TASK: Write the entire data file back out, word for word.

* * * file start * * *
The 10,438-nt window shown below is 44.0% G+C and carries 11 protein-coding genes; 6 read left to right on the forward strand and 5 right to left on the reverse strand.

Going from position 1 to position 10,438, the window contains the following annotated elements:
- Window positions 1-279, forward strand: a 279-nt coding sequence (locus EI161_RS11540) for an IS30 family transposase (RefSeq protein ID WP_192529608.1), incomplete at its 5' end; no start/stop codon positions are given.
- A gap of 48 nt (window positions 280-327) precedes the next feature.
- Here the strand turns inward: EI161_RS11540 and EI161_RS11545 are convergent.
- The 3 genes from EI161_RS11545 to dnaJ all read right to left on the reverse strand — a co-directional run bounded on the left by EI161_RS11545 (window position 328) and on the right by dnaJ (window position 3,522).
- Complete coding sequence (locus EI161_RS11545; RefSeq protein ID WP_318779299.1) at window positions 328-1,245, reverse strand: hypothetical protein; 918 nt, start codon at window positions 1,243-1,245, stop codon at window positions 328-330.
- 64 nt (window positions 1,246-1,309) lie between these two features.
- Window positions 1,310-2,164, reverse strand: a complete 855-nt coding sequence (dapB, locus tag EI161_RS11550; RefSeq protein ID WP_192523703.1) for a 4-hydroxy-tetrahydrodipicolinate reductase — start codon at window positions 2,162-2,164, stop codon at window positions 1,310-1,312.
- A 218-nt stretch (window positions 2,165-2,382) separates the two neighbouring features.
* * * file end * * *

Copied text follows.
The 10,438-nt window shown below is 44.0% G+C and carries 11 protein-coding genes; 6 read left to right on the forward strand and 5 right to left on the reverse strand.

Going from position 1 to position 10,438, the window contains the following annotated elements:
- Window positions 1-279, forward strand: a 279-nt coding sequence (locus EI161_RS11540) for an IS30 family transposase (RefSeq protein ID WP_192529608.1), incomplete at its 5' end; no start/stop codon positions are given.
- A gap of 48 nt (window positions 280-327) precedes the next feature.
- Here the strand turns inward: EI161_RS11540 and EI161_RS11545 are convergent.
- The 3 genes from EI161_RS11545 to dnaJ all read right to left on the reverse strand — a co-directional run bounded on the left by EI161_RS11545 (window position 328) and on the right by dnaJ (window position 3,522).
- Complete coding sequence (locus EI161_RS11545; RefSeq protein ID WP_318779299.1) at window positions 328-1,245, reverse strand: hypothetical protein; 918 nt, start codon at window positions 1,243-1,245, stop codon at window positions 328-330.
- 64 nt (window positions 1,246-1,309) lie between these two features.
- Window positions 1,310-2,164, reverse strand: a complete 855-nt coding sequence (dapB, locus tag EI161_RS11550; RefSeq protein ID WP_192523703.1) for a 4-hydroxy-tetrahydrodipicolinate reductase — start codon at window positions 2,162-2,164, stop codon at window positions 1,310-1,312.
- A 218-nt stretch (window positions 2,165-2,382) separates the two neighbouring features.